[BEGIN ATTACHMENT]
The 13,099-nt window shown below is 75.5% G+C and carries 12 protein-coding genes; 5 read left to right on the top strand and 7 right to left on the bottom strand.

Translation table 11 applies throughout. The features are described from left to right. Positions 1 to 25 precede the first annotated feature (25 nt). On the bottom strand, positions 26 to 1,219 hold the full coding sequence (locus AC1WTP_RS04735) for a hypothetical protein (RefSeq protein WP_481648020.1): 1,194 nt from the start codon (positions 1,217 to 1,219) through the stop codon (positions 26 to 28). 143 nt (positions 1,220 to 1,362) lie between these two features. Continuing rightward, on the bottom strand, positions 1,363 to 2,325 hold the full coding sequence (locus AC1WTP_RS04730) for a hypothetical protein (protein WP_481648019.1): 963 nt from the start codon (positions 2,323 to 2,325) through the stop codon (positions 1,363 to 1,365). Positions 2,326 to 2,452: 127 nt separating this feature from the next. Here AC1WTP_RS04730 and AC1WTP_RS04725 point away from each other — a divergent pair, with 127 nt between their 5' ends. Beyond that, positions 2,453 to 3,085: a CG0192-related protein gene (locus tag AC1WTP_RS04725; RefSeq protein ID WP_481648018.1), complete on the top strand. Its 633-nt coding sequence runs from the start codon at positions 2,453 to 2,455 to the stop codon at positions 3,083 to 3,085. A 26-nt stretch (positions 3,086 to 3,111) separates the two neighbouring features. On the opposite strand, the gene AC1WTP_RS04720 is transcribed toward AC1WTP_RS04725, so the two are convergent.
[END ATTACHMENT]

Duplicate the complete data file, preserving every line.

The 13,099-nt window shown below is 75.5% G+C and carries 12 protein-coding genes; 5 read left to right on the top strand and 7 right to left on the bottom strand.

Translation table 11 applies throughout. The features are described from left to right. Positions 1 to 25 precede the first annotated feature (25 nt). On the bottom strand, positions 26 to 1,219 hold the full coding sequence (locus AC1WTP_RS04735) for a hypothetical protein (RefSeq protein WP_481648020.1): 1,194 nt from the start codon (positions 1,217 to 1,219) through the stop codon (positions 26 to 28). 143 nt (positions 1,220 to 1,362) lie between these two features. Continuing rightward, on the bottom strand, positions 1,363 to 2,325 hold the full coding sequence (locus AC1WTP_RS04730) for a hypothetical protein (protein WP_481648019.1): 963 nt from the start codon (positions 2,323 to 2,325) through the stop codon (positions 1,363 to 1,365). Positions 2,326 to 2,452: 127 nt separating this feature from the next. Here AC1WTP_RS04730 and AC1WTP_RS04725 point away from each other — a divergent pair, with 127 nt between their 5' ends. Beyond that, positions 2,453 to 3,085: a CG0192-related protein gene (locus tag AC1WTP_RS04725; RefSeq protein ID WP_481648018.1), complete on the top strand. Its 633-nt coding sequence runs from the start codon at positions 2,453 to 2,455 to the stop codon at positions 3,083 to 3,085. A 26-nt stretch (positions 3,086 to 3,111) separates the two neighbouring features. On the opposite strand, the gene AC1WTP_RS04720 is transcribed toward AC1WTP_RS04725, so the two are convergent.